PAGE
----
On 5 June 2019, The Collective by Lewis Silkin brought together a range of industry experts to answer this very question, and to share insights and real use examples of how technology is disrupting the luxury space. Chaired by Cliff Fluet, partner at Lewis Silkin and Managing Director of Eleven Advisory, the event shone a spotlight on some of the burgeoning challenges facing luxury operators, and where technology can address these concerns, helping businesses stay ahead of consumer trends.
Leveraging technology to enhance in-store experiences
For Heikki Haldre, from the Future of Retail Organisation, the fact that fashion is such a visual and tangible experience makes it difficult for luxury retailers to take full advantage of online platforms in the same way as other retailers. Instead, luxury brands can make better use of technology to improve customer experiences through investment in the in-store experience. Although most of the recent conversations relating to retail have revolved around the ‘death of the high street’, Heikki suggested that there is still hope for traditional bricks-and-mortar stores. What luxury brands must do, according to Heikki, is to understand the reasonwhy consumers want to come into a particular store and focus future investments in developing technology solutions around this.
The importance of predicting personalised consumer ‘moments’
Personalised consumer experience remained an area of focus throughout the evening, particularly for Abhi Shek, CEO of on-device AI software company NumberEight. According to Abhi, focusing on the contextual ‘moment’ where a person experiences a product, provides an opportunity for companies and brands to better engage with consumers. But how do you predict when and where these ‘moments’ will be? NumberEight’s team of scientists and engineers have developed on-device artificial intelligence to predict these user contexts, which can then be leveraged by luxury brands to tailor their engagement with consumers. However, Abhi also pointed out that consumer privacy should never be an afterthought when developing AI, and that on-device capabilities can deliver the best applications while at the same time ensuring consumer’s trust.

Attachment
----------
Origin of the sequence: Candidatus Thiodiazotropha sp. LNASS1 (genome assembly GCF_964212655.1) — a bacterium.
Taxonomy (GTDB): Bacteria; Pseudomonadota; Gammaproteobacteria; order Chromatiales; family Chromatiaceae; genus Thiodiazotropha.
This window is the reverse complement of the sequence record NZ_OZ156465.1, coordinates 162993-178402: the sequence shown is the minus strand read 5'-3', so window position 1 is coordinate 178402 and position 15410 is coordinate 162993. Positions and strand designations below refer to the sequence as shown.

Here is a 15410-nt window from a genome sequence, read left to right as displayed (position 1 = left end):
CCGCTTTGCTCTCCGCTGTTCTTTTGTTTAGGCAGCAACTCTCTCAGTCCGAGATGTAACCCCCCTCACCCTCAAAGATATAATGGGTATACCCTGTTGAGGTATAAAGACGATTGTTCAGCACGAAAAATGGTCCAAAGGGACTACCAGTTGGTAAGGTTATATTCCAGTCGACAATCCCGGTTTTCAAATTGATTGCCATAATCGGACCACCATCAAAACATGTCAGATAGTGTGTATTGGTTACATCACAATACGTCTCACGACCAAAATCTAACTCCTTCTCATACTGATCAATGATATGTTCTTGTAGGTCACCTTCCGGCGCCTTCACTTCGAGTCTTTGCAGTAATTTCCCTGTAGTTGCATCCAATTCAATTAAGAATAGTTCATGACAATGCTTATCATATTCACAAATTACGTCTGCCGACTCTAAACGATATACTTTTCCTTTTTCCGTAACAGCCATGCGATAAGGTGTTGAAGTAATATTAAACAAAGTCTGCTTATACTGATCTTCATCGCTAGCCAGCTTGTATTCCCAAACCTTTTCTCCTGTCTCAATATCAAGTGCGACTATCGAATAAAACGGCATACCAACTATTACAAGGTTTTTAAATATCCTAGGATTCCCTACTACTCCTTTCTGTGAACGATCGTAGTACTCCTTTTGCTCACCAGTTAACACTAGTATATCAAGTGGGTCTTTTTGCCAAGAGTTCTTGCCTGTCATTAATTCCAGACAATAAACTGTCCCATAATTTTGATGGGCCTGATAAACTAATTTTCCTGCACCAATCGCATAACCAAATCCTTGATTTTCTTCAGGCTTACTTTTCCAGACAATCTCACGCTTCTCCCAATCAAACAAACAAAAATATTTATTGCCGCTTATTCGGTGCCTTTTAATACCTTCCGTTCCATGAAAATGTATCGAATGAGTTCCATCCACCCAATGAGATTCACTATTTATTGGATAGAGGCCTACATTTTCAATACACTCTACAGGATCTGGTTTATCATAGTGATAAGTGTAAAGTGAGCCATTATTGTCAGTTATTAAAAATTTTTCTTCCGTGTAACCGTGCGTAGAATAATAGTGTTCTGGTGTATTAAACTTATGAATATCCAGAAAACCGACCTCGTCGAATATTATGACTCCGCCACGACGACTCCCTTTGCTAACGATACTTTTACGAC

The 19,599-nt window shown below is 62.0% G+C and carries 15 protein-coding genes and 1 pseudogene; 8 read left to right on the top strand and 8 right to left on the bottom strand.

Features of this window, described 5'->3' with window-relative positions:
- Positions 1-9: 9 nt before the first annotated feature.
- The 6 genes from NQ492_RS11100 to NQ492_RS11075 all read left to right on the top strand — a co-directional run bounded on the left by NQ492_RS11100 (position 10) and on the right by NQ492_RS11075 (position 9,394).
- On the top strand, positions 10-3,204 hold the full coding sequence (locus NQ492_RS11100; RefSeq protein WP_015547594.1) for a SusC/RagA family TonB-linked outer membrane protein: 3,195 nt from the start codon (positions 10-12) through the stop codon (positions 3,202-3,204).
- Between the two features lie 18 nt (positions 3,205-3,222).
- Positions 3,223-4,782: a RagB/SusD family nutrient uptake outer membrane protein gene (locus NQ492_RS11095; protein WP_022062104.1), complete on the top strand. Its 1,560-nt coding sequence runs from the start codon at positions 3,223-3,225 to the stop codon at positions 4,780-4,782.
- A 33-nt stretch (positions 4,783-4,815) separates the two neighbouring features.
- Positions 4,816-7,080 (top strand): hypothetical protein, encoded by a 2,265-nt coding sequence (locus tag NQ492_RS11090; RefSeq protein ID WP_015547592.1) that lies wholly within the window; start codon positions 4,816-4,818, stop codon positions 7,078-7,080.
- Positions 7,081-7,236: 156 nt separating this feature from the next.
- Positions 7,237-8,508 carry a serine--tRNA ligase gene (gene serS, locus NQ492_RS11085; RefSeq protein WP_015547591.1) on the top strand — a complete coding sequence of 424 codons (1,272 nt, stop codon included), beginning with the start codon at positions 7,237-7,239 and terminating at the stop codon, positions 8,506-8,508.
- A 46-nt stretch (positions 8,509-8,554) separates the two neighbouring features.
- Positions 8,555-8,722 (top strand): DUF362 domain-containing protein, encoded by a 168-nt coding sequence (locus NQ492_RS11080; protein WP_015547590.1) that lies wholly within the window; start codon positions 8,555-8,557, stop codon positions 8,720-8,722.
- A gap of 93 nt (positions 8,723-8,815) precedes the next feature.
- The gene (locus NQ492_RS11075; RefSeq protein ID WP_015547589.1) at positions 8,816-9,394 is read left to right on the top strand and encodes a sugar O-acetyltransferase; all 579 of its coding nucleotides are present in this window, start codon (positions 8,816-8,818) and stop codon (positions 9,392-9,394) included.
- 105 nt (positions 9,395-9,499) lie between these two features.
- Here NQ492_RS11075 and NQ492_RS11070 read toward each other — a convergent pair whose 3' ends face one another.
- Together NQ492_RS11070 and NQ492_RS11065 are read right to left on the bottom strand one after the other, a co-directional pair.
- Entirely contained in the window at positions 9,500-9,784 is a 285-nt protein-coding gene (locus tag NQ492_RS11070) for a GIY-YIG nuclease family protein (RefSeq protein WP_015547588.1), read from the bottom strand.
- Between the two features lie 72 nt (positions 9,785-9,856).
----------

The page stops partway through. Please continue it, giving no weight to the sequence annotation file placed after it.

Blockchain – a machine for creating and reducing the cost of trust
As Cliff Fluet noted, when people are first confronted with AI, or any new technology, most tend to see a weapon, rather than a force for good. However, for Oliver Oram, the CEO of Chainvine, technology can in fact reduce the cost of trust, and enable everyone within a product supply chain to share accurate data. Chainvine’s work with different commodities, including high-end luxury goods, utilises blockchain and distributed ledger technology to reduce friction in international trade and help eliminate fraud.
These innovative technologies can also provide consumers with the full story of a product. The ‘intelligent wine’ sampled by The Collective members after the panel discussion, could tell you details from each stage of its production and export journey, and it is this ‘intelligence’ that aids greater transparency and trust. As well as this Dr Rajiv Mathur, Chainvine’s Chief Technology Officer, stated that their technology was an open ecosystem that could be used across different industries, and as such DLT systems and blockchain could enable a different way of doing business without disrupting current processes.
Fundamentally, technology has the power to transform the luxury business – from smart supply chain management through to innovative customer experiences. The Collective by Lewis Silkin is excited to continue exploring these trends with members – if you would like to join or have an idea for a future event topic then get in touch.